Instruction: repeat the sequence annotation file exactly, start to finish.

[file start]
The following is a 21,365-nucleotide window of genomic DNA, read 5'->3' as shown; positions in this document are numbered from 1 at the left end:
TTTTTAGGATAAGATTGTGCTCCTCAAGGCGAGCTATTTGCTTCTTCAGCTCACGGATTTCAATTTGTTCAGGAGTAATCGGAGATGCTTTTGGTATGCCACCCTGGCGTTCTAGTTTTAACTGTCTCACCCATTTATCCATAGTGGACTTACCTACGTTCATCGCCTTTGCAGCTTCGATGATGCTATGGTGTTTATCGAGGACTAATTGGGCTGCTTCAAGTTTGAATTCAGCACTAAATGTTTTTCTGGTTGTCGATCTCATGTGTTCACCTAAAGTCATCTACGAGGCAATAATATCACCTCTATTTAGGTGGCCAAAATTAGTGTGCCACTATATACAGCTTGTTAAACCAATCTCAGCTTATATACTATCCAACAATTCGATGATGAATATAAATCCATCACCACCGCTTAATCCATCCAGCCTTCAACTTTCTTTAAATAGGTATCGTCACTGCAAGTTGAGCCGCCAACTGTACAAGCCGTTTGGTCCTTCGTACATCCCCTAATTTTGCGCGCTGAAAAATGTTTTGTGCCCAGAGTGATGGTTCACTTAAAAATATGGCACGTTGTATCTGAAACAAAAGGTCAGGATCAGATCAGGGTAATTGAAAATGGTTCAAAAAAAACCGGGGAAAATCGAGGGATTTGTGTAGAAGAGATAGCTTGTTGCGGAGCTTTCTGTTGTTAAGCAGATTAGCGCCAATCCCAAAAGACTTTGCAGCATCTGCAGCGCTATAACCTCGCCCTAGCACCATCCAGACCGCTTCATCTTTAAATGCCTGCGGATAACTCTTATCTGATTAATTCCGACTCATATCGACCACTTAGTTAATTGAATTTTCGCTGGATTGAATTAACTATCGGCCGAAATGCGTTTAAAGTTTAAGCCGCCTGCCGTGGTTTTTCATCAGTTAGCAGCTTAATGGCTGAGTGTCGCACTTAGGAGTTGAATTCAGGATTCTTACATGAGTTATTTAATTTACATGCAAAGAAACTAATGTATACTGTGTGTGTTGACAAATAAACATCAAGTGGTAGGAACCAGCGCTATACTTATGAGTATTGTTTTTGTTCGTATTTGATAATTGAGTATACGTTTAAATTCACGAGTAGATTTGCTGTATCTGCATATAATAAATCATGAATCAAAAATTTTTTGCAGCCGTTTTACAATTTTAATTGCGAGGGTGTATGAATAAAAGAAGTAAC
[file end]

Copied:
The following is a 21,365-nucleotide window of genomic DNA, read 5'->3' as shown; positions in this document are numbered from 1 at the left end:
TTTTTAGGATAAGATTGTGCTCCTCAAGGCGAGCTATTTGCTTCTTCAGCTCACGGATTTCAATTTGTTCAGGAGTAATCGGAGATGCTTTTGGTATGCCACCCTGGCGTTCTAGTTTTAACTGTCTCACCCATTTATCCATAGTGGACTTACCTACGTTCATCGCCTTTGCAGCTTCGATGATGCTATGGTGTTTATCGAGGACTAATTGGGCTGCTTCAAGTTTGAATTCAGCACTAAATGTTTTTCTGGTTGTCGATCTCATGTGTTCACCTAAAGTCATCTACGAGGCAATAATATCACCTCTATTTAGGTGGCCAAAATTAGTGTGCCACTATATACAGCTTGTTAAACCAATCTCAGCTTATATACTATCCAACAATTCGATGATGAATATAAATCCATCACCACCGCTTAATCCATCCAGCCTTCAACTTTCTTTAAATAGGTATCGTCACTGCAAGTTGAGCCGCCAACTGTACAAGCCGTTTGGTCCTTCGTACATCCCCTAATTTTGCGCGCTGAAAAATGTTTTGTGCCCAGAGTGATGGTTCACTTAAAAATATGGCACGTTGTATCTGAAACAAAAGGTCAGGATCAGATCAGGGTAATTGAAAATGGTTCAAAAAAAACCGGGGAAAATCGAGGGATTTGTGTAGAAGAGATAGCTTGTTGCGGAGCTTTCTGTTGTTAAGCAGATTAGCGCCAATCCCAAAAGACTTTGCAGCATCTGCAGCGCTATAACCTCGCCCTAGCACCATCCAGACCGCTTCATCTTTAAATGCCTGCGGATAACTCTTATCTGATTAATTCCGACTCATATCGACCACTTAGTTAATTGAATTTTCGCTGGATTGAATTAACTATCGGCCGAAATGCGTTTAAAGTTTAAGCCGCCTGCCGTGGTTTTTCATCAGTTAGCAGCTTAATGGCTGAGTGTCGCACTTAGGAGTTGAATTCAGGATTCTTACATGAGTTATTTAATTTACATGCAAAGAAACTAATGTATACTGTGTGTGTTGACAAATAAACATCAAGTGGTAGGAACCAGCGCTATACTTATGAGTATTGTTTTTGTTCGTATTTGATAATTGAGTATACGTTTAAATTCACGAGTAGATTTGCTGTATCTGCATATAATAAATCATGAATCAAAAATTTTTTGCAGCCGTTTTACAATTTTAATTGCGAGGGTGTATGAATAAAAGAAGTAAC